It has been suggested that the carbon content of spent shale be recovered and utilized in the production of thermal energy. For example, U.S. Pat. No. 2,434,815 teaches a method for the production of steam by combusting the carbon in spent shale in a vertical retort. In U.S. Pat. No. 3,617,466, off-gas from a retort is burned externally to the retort and combustion gases recycled to control the temperature in the retort and prevent clinker formation, U.S. Pat. No. 4,218,304 teaches the combusting of recycle gas outside a retort and the returning of the hot gaseous products to the retort in order to control carbonate decomposition, coking or carbonization of the gas during heating.
In U.S. Pat. No. 4,297,201, the residual carbon in indirectly retorted oil shale is burned out as the retorted shale descends through a vertical kiln separate from the retort vessel. An inert gas is circulated in a closed loop through the kiln to control the temperature and absorb the heat of combustion, and through a heat exchanger which transfers the heat to the process gas for indirect retorting of additional oil shale.
The present invention is directed to a process and apparatus for burning out the residual carbon in oil depleted shale at a controlled temperature and utilizing the heat energy generated thereby to directly heat recycle gas for retorting additional oil shale without diluting the BTU content of the recycle gas. The hot oil depleted shale from an indirect retort process is charged into the top of a vertical shaft furnace for descending passage therethrough. An oxygen containing gas is fed into the upper portion of the furnace for concurrent downward flow with the hot oil depleted shale to effect combustion of the residual carbon, and with the combustion gases being withdrawn from the lower part of the upper portion of the furnace. The recycle gas is introduced into the bottom of the furnace and flows upwardly, countercurrent to the downward movement of the shale, to heat the gas and cool the shale. The directly heated recycle gas is withdrawn from the furnace below the point where the combustion gases are withdrawn. Mixing of the gases can be minimized by equalizing the gas pressures in this area. The temperature of combustion is moderated by recycling some of the cooled spent shale recovered from the bottom of the furnace to the top.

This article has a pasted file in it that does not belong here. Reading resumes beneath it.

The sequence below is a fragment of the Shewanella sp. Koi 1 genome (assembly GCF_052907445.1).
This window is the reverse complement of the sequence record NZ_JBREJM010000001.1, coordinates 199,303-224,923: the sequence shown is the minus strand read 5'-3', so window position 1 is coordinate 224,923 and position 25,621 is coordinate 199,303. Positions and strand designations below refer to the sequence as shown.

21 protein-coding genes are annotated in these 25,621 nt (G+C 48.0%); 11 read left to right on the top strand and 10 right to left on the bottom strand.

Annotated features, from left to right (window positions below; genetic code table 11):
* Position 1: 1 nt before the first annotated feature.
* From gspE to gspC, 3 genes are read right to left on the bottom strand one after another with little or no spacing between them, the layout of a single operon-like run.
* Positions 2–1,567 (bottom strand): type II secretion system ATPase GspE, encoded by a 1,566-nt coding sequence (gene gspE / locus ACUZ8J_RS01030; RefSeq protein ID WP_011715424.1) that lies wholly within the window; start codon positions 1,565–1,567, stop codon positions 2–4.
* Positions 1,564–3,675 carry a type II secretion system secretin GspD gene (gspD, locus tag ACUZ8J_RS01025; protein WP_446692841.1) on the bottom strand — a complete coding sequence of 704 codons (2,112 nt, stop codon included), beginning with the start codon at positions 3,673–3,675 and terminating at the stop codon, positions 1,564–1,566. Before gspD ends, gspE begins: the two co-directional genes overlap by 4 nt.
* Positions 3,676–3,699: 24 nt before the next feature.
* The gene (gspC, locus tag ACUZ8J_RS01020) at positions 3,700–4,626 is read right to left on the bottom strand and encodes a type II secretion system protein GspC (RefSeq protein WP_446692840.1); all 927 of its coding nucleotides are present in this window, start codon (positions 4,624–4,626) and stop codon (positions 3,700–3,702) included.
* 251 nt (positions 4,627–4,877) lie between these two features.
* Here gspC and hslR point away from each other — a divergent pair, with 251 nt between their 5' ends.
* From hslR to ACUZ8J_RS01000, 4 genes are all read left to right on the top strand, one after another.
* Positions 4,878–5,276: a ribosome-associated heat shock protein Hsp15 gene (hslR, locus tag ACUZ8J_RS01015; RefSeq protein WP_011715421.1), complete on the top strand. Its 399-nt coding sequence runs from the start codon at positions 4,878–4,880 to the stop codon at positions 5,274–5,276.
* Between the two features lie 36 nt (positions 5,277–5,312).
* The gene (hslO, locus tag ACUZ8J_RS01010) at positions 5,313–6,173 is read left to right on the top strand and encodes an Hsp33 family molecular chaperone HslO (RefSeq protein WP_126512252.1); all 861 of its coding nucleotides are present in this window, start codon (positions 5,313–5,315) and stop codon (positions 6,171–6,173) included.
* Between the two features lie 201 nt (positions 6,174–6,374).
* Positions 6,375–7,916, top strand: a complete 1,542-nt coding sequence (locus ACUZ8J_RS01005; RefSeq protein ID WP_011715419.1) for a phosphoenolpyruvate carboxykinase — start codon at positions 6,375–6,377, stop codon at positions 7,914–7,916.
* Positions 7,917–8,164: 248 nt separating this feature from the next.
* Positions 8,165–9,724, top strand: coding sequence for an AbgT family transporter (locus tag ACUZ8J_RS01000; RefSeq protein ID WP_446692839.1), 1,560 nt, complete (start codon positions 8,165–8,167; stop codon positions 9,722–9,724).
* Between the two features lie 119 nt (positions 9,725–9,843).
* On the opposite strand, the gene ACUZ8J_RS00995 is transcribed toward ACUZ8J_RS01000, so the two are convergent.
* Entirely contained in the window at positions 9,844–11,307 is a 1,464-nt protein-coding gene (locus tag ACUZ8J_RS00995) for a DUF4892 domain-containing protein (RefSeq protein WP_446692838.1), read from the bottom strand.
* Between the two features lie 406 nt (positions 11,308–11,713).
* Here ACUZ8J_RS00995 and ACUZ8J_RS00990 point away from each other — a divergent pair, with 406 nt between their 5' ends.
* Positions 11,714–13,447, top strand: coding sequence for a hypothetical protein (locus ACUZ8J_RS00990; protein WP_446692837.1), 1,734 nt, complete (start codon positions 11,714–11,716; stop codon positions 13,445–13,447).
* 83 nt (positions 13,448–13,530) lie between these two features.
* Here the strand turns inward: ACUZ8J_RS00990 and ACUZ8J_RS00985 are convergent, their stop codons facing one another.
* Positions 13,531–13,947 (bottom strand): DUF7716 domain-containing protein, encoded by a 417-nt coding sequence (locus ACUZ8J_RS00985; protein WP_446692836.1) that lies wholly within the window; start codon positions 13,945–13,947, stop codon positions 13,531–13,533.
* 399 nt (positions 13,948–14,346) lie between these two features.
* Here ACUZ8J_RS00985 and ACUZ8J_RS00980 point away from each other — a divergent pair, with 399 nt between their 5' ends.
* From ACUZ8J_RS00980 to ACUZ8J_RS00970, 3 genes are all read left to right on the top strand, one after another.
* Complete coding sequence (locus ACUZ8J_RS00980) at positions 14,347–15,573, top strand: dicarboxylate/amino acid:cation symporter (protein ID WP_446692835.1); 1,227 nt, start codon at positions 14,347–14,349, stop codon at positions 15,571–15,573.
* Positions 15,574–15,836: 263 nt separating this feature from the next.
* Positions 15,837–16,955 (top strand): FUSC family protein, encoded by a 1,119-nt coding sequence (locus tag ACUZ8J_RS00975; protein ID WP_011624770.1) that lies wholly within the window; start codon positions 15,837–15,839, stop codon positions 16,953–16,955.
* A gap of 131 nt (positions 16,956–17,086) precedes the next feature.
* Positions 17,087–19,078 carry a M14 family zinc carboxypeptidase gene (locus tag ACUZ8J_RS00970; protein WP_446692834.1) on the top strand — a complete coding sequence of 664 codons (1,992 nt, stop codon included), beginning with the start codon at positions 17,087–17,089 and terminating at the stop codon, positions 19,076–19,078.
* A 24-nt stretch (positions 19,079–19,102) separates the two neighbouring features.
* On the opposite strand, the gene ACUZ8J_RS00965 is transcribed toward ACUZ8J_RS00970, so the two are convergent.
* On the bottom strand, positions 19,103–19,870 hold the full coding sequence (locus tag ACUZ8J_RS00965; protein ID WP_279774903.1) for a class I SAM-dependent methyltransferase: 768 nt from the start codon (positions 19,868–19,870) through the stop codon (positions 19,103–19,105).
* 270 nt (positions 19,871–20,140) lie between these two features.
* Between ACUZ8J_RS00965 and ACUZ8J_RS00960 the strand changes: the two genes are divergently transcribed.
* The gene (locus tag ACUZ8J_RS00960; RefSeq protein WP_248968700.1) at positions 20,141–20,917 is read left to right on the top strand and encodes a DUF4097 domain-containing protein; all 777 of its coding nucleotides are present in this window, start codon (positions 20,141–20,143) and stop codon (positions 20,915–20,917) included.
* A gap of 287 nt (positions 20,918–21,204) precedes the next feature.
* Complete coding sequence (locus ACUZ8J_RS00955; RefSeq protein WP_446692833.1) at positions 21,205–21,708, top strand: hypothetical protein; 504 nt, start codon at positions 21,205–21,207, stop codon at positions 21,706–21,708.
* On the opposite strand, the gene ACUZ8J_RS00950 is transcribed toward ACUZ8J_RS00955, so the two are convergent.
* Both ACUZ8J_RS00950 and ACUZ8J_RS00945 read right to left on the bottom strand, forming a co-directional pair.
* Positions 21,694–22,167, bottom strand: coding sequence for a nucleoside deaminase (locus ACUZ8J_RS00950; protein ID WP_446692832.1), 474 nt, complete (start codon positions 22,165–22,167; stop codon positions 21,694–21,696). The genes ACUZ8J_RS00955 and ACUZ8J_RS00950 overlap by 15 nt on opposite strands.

The withdrawn combustion gases can be cooled by passing them through a heat exchanger which heats the oxygen containing gas before it is fed to the furnace. The cooled combustion gases are then available as a cooled inert gas suitable for uses such as sealing gas for the traveling grate retort. If necessary, the heated recycle gas withdrawn from the furnace can be heated further by passing it through another heat exchanger in which some of the high BTU recycle gas is burned.
The present invention combines the advantage of eliminating the need for the very large heat exchanger required in the completely indirect method of heating recycle gas while preserving the high BTU content of the gas heretofore only possible with the indirect method of recycle gas heating.